Endangered bats complicate projects
Local developments held up for habitat study, accommodation measures
To the untrained eye a bat is a bat. They eerily swoop around in the pale moonlight sometimes flying into your home or through your hair.
But in recent years, certain bat species, such as the little brown myotis and northern myotis, have suffered startling declines and become listed as endangered. This has led to Ministry of Natural Resources and Forestry biologists starting to demand habitat studies at development projects to determine if the creatures are using trees in a project’s pathway. If endangered bats are present, substitute breeding habitat has to be created or the trees are to be left alone.
Now the issue has come to roost in Hamilton with two major construction projects being held up this summer by concerns about endangered bats — the $3-million sports park project at Confederation Park and a 20-hectare expansion of the Ancaster Business Park.
“I think as a city we’re going to have to start better understanding what it means for future projects when it comes to endangered bats,” Cynthia Graham, the city’s manager of landscape architectural services, said.
As well, she said, the area is so new that no one is clear about the costs involved in restoring suitable habitat for endangered bats which are displaced by construction.
With the sports park development — that proposes a cricket field and 12 pickleball courts — bats were discovered last summer and accommodation measures are being worked out that could include everything
from reforesting an 0.87-hectare lot to installing “bat boxes” and other faux breeding grounds, said Graham.
In the business park example, the MNRF has requested a developer go through a habitat study to determine if myotis bat species or the more recently listed tri-coloured bat are using a woodlot that is slated to have a new road pass through it.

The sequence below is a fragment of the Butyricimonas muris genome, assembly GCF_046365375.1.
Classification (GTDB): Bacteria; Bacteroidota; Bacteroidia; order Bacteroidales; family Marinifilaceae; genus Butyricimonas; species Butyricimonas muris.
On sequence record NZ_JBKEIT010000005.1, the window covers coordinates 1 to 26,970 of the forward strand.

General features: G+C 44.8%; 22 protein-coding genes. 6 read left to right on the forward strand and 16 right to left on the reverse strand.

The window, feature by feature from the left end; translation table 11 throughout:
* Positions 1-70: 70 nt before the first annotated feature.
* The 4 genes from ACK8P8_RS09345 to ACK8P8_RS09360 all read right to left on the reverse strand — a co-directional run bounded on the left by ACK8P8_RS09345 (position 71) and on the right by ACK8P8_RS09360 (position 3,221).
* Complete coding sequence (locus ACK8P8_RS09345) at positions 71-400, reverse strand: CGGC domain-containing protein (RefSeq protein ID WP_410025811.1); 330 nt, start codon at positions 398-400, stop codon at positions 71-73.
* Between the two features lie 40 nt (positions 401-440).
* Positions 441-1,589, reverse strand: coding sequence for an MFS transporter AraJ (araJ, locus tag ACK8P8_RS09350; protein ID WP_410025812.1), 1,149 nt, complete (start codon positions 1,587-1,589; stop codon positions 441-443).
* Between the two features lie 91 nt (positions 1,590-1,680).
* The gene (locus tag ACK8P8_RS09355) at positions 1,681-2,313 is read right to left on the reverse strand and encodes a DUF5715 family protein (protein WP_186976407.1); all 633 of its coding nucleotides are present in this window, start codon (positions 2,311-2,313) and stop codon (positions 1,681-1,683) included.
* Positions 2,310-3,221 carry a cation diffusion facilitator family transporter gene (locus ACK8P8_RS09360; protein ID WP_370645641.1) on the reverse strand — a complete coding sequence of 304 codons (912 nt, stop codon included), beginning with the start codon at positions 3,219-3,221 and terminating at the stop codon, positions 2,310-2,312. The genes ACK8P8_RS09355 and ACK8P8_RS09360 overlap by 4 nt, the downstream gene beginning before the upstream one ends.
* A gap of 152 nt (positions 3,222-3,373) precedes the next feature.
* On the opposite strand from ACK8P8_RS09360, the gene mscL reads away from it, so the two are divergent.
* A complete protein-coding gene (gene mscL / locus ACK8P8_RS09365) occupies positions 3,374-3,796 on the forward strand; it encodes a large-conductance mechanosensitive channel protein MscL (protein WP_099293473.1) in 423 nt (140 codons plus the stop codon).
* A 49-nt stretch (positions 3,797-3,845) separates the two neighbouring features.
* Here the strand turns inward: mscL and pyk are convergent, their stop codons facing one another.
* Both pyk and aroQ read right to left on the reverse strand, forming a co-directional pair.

“If they find evidence of the bats in that area, we’ll have to look at what mitigation should be put in place,” said Guy Paparella, the city’s director of growth.
Habitat studies, that are required before an Endangered Species Act permit is granted, usually involve acoustic monitoring, said Anne Marie Laurence, management biologist with the MNRF.
“Bats produce high frequency calls — most not audible to humans — at night when they hunt prey and navigate ... acoustic monitors can record these calls and software can be used to identify species,” she wrote in an email.
Paparella says developers making allowances for species at risk is nothing new. Rare birds — such as the bobolink that likes grassland areas — and salamanders have led to numerous redrafted plans over the years in the province.
The highest profile example in Hamilton of recent times involved the southern flying squirrel.
The rare squirrel was discovered in the Red Hill Valley — where the parkway was to be built. Its habitat was restored by using a series of giant telephone poles as faux trees for the squirrels to fly between.
“But I’ve been here for 30 years and it’s the first time I have had to deal with bats,” said Paparella, who is involved with the Ancaster development.
The protection for bats comes after millions have died from white-nose syndrome, a type of fungal growth around the muzzle and on the wings of hibernating bats.
Laurence said the bats look for trees of all types and like locations with abundant insects.
“To give birth to and raise their young, little brown myotis and northern myotis select trees with loose bark, cracks, crevices, hollows and cavities,” said Laurence.
“Larger and taller trees may be selected more often since they receive more sunlight which creates a warmer environment for pups to grow.”
I’ve been here for 30 years and it’s the first time I have had to deal with bats. GUY PAPARELLA CITY OF HAMILTON
Bats are in need of protection as a fungus decimates their population numbers.